This excerpt from Journey on the Crest, Cindy Ross’s account of her 1982 – 1984 PCT hike, recounts her near-fatal fall on the icy slopes of Sonora Pass. Any PCT hiker who has walked this stretch of trail can readily visualize the sweeping snow bowl that generally remains snowbound for most of the season. Crossing it involves a long, exposed traverse.
This story will be posted in two parts. You can read the conclusion on January 10. And, of course, you can read the entirety of Journey on the Crest which has been reprinted as is again available.
By Cindy Ross
AUGUST 6, 1982
We awake to find dripping rain. An aura of dread hangs over us in weather like this. We must move quickly. The day is not relaxed. Breaks are short and hurried. Gloom fills our spirits, as it fills the sky.
We are eighteen miles from Sonora Pass. We were supposed to meet our friend Brian at the pass last night. We hope he understands and waits until tonight. This section has been far more difficult than we anticipated.
We leave behind the glaciated canyons and begin to see some signs of volcanic activity. The rocks are gray. Flowers grow abundantly in this soil. It looks like someone’s cultivated garden. Raindrops cling to the orange and red straw flowers and fuzzy, pink pussypaws. The air is misty and cool, for the first time since I left Mexico. Our food is down to the minimum again. We were figuring too closely. We didn’t consider the arduous climbs that increased our hunger. Crackers soaked with gasoline from a leaky fuel bottle are all we have for lunch today.
The wind is blowing sleet against us as we climb.
There aren’t enough calories in our stomachs, to produce much heat. We stand on the ridge, shaking, red skin raw from the driving sleet. Time to put on plastic.
Six miles of exposed ridge lie before us. We attack the trail vigorously, as if to make the distance go by more quickly. We want the day to be over, to see Brian, to be warm, to eat. The side of the crest where we walk is gentle and sloping. I peer through a cloud break and spy Levitt Lake far below. Up here the mountain is jagged and devouring, as though the earth has cracked open and I am looking past its teeth down into its throat.
Snowfields increase at ten thousand feet (not an image from Cindy Ross’ trip)
The snowfields begin to increase at ten thousand feet. I don’t feel like leading and kicking steps, so Nancy says she’ll go first. Her willingness and lack of hesitation prove that she’s not the same fearful woman who carried two ski poles on Forrester Pass. Our arms tire quickly, unaccustomed to using ice axes. The muscles have gone soggy in the last snow-free weeks. The weather is getting colder and we’re increasingly fatigued. What little warmth was present during the day has dissipated. By 6 p.m., we round some corners, fly down a few switchbacks, and spot the road below. Is that Brian’s truck? Then the trail curves around into a tremendously snowy bowl, stopping us dead in our tracks. The PCT cuts across the snowbound bowl, through hundreds of yards of steep snow, looking like it adds miles of unnecessary walking. A set of prints from a rock outcrop come our way.. Someone else was here.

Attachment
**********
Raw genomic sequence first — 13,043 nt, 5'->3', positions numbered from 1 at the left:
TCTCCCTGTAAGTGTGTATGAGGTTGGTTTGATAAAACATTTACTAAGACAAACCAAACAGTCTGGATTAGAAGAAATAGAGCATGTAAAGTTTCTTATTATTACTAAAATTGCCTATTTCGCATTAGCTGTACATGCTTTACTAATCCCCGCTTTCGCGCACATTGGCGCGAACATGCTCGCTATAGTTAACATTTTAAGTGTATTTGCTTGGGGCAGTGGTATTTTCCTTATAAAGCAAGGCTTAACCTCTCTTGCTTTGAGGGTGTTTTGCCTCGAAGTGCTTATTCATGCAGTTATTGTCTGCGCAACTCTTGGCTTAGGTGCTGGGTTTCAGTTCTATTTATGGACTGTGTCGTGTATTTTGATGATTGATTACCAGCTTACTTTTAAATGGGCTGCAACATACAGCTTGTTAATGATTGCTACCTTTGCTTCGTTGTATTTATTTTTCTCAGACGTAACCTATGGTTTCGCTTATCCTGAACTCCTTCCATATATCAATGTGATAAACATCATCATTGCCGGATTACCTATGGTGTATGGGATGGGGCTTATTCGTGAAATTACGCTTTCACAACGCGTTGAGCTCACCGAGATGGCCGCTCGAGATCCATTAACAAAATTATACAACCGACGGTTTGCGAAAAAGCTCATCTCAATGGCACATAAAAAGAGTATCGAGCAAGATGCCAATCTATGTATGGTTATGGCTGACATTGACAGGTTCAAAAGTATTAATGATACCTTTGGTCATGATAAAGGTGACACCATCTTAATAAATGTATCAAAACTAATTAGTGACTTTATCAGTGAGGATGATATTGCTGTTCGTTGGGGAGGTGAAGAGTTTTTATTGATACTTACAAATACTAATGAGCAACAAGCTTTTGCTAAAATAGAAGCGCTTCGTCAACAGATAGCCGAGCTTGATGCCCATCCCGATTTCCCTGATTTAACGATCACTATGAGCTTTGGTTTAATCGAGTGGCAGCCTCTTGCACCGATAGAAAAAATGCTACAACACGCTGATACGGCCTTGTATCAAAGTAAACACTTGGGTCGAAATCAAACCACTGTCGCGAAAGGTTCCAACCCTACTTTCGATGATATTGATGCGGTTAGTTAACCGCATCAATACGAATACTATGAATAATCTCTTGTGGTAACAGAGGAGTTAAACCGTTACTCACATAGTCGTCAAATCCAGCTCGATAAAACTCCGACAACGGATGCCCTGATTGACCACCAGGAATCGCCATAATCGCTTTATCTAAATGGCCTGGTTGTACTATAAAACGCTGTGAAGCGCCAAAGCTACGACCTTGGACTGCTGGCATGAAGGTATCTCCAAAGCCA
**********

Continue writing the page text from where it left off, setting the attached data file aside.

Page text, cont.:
Above us, the slope looks more gradual. We’ll start high and walk down to meet the rock outcrop and follow the prints, just as we have so many times, over so many passes. The snow has always been soft enough for us to take plunging steps down the slope. Even today, with overcast skies, we’ve been able to kick good steps. No reason why we shouldn’t now.
Nancy leads, angling us with every step. She can’t seem to go down! Ascending slightly seems much easier. I follow right behind, placing the sides of my boots in her footholds. About twenty feet out, she starts losing control. Her whole body starts to shake.
“You’re dong fine,” I assure her. “We’re getting there. Just take your time and stay calm.”
I really feel quite confident. The end is in sight. I can see Brian’s truck down below on the road. It’s so close. Besides, I’m in the rear, the easy part. Once again, I think she’s overreacting.
“I don’t think I can go anymore,” she concludes.
“Okay. Try to move us and I’ll go by and lead.”
“I’m really scared,“ she whispers, as I pass. “This is the hardest thing I’ve ever done.”
I hurry a little, but not enough to be careless. I slam the side of my foot two or three times into the slope before taking a step. I can’t seem to get a good foothold. There’s only about a half-inch to stand on. Suddenly, my foot slips! My heart sinks and I catch myself.
“Be careful!” Nancy screams from behind.
Steep snow common in the Sonora Pass area
Boy, I didn’t like that one bit! It shocks me into realizing the seriousness of this traverse. We’re moving closer to the center of the bowl – the steepest, iciest section. There are chutes of ice that are too slick to stand on, so we must step over them, forcing our feet too far apart for good stability.
Across one of these chutes, my rear foot goes out from under me again! But this time it pulls the other one along! In a fraction of a second, my feet are racing down the slope, with the rest of my body trying to catch up. I look up at the hand that holds my ice ax, watch it pull loose from the slope. My mouth opens in a scream and I go down.
On my back I race downward at blinding speed, desperately trying to shove my ice ax and heels in the slope. It’s no good! The ice is thick and offers no grip. I skid down the slope like a hockey puck, hurtling toward a rock outcrop. I make one more mad attempt to stop myself, but my feet succeed only in spraying snow on my glasses. Suddenly, time stops, and I remember nothing else.
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